Maria Isabelle Carlos
she would sing, the last syllable sashaying
from her mouth, and I thought it meant
“auction”: that epic yard sale where we’d hear
a sharp-tongued man’s nasally voice drumming
through the speakers as we approached,
turned into a gravel parking lot the size
of a football field. We’d enter the warehouse
and I’d beeline for the concession stand
where all the old ladies knew my name,
traded a can of Diet Coke and a fudge bar
for my fistful of quarters. We’d pace the aisles
between long tables weighed down with dusty
porcelain dolls, antique clocks with gilded faces,
accordion cameras, dull kitchen knives taped
into the slits of their faux-wood blocks.
I’d sit on every plastic-covered couch pushed
flush against the walls, climb wooden doors
stacked like decks of cards, my mouth rimmed
with sugar, fingers leaving sticky chocolate prints.
Decades later, I learned the root word:
pasyal, to walk, as in my mother’s slow stroll
through aisles of storage-room junk and squeaky
bicycles; as in, her steady tread with hands
clasped behind the low canyon of her back,
shoulders hunched forward as she’d drag
her gaze from the rotary dial on a telephone
to a pocketknife collection, pausing to sip
her Diet Coke while lifting an object and turning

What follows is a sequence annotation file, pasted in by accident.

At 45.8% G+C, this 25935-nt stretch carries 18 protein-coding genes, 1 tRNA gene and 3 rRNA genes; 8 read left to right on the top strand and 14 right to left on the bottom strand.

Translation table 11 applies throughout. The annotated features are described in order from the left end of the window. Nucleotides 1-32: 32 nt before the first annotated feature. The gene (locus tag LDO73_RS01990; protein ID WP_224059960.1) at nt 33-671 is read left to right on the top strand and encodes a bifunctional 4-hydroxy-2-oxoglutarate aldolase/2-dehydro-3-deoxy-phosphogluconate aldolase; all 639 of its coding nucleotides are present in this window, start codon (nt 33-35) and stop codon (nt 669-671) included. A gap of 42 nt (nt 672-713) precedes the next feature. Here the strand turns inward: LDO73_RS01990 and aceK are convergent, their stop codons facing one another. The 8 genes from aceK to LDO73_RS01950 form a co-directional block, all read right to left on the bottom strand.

it at eye-level, inspecting every angle; as in,
her leaving me alone to roam among strangers
while I imagined past lives for everything
anyone touched: a lifetime of dinners on a chipped
China set, an electric sewing machine with
a block pedal, its ridges worn smooth by
the house slipper of someone else’s mother.
Suppose the Aswang
Maria Isabelle Carlos
If a woman. If a lovely, lonely woman living
on the outskirts of the village. If a mother. If your
neighbor. If a healer. If muted and inscrutable
in the way she regards. If black irises bearing
your inverted image. If bloodshot. If shy. If
the babaylan’s hintura oil trembles in its glass vial.
If soundless in movement. If a sound like a stuttered
tik-tik in the trees—the further it seems to shake
through the leaves, then the nearer she is.
One hand petal-bent around the cucumber, Ma carves
a white-bellied snake, a two-toned ribbon; cuts coins
into a bowl of vinegar, dusts with salt. Moisture
pearls on the flesh. Eat, she says. Lifts a limp peel
to her mouth. It hangs between her lips like a tongue.
Maria Isabelle Carlos is a writer from Missouri. Her work has appeared or is forthcoming in Pleiades, Tin House Online, Hyphen Magazine, and elsewhere, and has been nominated for a Pushcart Prize, Best New Poets, and Best of the Net. She is the winner of the 2020 Penelope Niven Creative Nonfiction Award and received Honorable Mention for the Rita Dove Poetry Award from the Center for Women Writers. She earned her B.A. in English at the University of North Carolina at Chapel Hill as the Thomas Wolfe Scholar, and is currently an M.F.A. candidate in poetry at Vanderbilt University. She is the editor of Inch, a quarterly series of micro-chapbooks from Bull City Press, and resides in Nashville, Tennessee.